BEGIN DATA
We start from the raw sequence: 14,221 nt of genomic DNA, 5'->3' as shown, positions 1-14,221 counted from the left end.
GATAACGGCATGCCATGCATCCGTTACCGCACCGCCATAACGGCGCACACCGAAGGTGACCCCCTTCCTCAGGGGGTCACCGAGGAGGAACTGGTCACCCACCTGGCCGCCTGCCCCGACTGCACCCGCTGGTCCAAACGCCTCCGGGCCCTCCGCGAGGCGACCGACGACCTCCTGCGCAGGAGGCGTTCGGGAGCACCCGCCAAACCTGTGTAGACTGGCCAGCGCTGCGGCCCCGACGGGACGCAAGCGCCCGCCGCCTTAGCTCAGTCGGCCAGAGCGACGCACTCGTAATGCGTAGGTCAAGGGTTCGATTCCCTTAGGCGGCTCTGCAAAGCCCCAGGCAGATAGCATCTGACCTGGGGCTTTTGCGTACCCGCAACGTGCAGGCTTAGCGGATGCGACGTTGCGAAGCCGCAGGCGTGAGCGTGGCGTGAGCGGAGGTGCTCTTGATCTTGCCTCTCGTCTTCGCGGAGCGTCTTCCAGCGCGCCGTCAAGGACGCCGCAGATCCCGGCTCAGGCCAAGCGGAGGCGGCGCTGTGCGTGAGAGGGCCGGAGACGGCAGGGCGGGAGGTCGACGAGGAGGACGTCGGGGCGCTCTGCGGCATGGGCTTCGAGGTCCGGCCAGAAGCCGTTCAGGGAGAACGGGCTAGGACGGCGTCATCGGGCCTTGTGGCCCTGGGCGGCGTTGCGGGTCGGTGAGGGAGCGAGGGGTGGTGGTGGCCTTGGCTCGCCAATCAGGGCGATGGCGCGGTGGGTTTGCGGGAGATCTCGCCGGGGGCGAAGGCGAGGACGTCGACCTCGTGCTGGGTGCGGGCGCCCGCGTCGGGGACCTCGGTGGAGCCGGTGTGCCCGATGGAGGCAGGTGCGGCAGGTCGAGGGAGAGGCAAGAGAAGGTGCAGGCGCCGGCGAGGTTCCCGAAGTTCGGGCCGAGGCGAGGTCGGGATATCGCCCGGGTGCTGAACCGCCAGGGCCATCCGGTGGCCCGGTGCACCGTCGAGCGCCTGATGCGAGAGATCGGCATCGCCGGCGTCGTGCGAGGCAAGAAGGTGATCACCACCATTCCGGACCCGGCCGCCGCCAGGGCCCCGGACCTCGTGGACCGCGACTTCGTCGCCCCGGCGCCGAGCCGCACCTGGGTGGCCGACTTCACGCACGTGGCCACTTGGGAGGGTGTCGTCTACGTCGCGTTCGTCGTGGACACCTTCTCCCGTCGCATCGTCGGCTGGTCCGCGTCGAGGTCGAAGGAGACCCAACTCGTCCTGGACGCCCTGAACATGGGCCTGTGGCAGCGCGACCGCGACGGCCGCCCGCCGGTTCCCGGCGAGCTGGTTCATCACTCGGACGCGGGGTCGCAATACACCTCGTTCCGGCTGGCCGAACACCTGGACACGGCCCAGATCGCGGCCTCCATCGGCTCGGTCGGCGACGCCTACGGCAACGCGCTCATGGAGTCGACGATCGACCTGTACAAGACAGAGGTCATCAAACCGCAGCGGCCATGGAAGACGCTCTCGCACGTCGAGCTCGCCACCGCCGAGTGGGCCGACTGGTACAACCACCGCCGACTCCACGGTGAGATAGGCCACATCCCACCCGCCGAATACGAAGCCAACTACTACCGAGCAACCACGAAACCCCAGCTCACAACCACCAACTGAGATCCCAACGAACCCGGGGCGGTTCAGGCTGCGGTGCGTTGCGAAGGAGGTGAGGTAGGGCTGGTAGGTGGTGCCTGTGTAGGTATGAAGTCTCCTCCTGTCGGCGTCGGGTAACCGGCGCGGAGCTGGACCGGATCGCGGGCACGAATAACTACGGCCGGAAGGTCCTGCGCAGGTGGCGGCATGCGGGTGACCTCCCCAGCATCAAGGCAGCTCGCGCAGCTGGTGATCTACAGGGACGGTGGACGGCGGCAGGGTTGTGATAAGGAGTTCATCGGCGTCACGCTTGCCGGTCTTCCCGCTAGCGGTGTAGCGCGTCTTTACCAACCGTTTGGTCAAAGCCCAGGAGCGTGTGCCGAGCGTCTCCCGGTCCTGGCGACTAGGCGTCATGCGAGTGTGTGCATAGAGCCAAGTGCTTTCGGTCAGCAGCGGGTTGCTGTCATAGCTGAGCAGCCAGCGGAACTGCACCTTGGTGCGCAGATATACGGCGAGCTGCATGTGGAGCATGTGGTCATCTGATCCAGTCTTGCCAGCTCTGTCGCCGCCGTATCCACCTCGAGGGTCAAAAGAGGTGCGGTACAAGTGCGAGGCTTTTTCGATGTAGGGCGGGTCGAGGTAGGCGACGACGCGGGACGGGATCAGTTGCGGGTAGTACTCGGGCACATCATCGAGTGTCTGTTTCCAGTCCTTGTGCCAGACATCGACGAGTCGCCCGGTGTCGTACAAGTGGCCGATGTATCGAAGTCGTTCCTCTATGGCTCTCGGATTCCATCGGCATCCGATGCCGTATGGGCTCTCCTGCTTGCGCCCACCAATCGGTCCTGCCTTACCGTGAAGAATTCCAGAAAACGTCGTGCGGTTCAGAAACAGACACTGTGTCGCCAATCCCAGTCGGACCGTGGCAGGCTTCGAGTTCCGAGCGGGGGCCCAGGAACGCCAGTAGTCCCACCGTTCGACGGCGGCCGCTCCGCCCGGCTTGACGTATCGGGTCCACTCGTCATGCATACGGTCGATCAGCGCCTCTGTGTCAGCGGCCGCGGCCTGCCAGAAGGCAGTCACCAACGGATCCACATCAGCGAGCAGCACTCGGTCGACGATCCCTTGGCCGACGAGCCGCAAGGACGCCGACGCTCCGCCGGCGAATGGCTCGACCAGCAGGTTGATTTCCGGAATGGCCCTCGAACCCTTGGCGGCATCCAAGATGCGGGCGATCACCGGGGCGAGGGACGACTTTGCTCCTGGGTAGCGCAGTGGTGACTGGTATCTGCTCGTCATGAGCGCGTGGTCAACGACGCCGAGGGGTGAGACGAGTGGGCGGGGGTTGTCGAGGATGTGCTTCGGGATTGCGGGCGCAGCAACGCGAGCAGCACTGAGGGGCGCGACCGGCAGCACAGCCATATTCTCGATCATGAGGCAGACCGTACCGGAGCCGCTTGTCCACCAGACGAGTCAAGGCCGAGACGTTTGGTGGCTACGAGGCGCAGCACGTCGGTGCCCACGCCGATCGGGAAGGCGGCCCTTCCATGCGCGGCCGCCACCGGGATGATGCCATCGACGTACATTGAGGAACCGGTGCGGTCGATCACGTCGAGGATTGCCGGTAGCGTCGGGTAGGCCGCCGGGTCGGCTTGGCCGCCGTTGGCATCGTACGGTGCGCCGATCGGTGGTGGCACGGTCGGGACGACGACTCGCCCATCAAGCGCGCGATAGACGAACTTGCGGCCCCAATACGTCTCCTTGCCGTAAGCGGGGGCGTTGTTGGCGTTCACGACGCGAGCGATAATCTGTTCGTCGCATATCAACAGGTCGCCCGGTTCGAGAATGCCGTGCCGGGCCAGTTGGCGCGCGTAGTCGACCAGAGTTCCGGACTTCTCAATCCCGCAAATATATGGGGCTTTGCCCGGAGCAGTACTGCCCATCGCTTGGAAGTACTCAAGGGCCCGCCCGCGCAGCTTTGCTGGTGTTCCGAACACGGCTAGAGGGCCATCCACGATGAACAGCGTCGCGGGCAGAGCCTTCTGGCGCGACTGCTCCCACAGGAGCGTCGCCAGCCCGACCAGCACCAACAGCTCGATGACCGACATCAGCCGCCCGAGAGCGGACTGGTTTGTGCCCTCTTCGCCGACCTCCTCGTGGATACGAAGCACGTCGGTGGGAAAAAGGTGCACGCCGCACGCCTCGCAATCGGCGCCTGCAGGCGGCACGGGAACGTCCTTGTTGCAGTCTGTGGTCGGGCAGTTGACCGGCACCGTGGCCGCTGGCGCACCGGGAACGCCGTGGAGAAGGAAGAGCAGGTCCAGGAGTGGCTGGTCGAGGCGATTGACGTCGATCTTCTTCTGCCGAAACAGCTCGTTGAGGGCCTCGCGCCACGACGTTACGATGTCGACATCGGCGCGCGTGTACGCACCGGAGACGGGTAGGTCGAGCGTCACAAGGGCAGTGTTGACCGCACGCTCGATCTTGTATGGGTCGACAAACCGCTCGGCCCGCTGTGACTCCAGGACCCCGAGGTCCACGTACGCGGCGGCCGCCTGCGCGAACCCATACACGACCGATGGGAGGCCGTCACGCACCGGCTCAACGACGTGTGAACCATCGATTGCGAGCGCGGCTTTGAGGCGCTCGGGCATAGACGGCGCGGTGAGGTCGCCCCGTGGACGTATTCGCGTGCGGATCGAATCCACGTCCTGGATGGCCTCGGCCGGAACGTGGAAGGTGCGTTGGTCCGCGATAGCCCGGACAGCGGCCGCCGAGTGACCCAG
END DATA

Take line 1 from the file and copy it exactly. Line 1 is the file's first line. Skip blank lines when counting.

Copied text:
We start from the raw sequence: 14,221 nt of genomic DNA, 5'->3' as shown, positions 1-14,221 counted from the left end.